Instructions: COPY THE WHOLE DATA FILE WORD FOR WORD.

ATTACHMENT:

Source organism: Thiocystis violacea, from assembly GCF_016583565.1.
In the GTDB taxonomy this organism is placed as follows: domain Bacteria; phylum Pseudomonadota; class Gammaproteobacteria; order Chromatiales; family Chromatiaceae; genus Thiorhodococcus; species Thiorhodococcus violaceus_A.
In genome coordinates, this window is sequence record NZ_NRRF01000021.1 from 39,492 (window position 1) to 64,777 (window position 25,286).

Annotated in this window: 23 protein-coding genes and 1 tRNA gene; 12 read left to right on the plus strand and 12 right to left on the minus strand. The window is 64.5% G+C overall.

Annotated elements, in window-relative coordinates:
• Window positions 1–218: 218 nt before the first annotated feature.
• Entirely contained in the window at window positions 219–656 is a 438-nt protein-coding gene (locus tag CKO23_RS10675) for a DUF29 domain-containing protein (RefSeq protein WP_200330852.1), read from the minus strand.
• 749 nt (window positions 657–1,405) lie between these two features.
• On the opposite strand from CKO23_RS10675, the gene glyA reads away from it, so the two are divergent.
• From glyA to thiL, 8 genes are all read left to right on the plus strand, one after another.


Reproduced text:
Source organism: Thiocystis violacea, from assembly GCF_016583565.1.
In the GTDB taxonomy this organism is placed as follows: domain Bacteria; phylum Pseudomonadota; class Gammaproteobacteria; order Chromatiales; family Chromatiaceae; genus Thiorhodococcus; species Thiorhodococcus violaceus_A.
In genome coordinates, this window is sequence record NZ_NRRF01000021.1 from 39,492 (window position 1) to 64,777 (window position 25,286).

Annotated in this window: 23 protein-coding genes and 1 tRNA gene; 12 read left to right on the plus strand and 12 right to left on the minus strand. The window is 64.5% G+C overall.

Annotated elements, in window-relative coordinates:
• Window positions 1–218: 218 nt before the first annotated feature.
• Entirely contained in the window at window positions 219–656 is a 438-nt protein-coding gene (locus tag CKO23_RS10675) for a DUF29 domain-containing protein (RefSeq protein WP_200330852.1), read from the minus strand.
• 749 nt (window positions 657–1,405) lie between these two features.
• On the opposite strand from CKO23_RS10675, the gene glyA reads away from it, so the two are divergent.
• From glyA to thiL, 8 genes are all read left to right on the plus strand, one after another.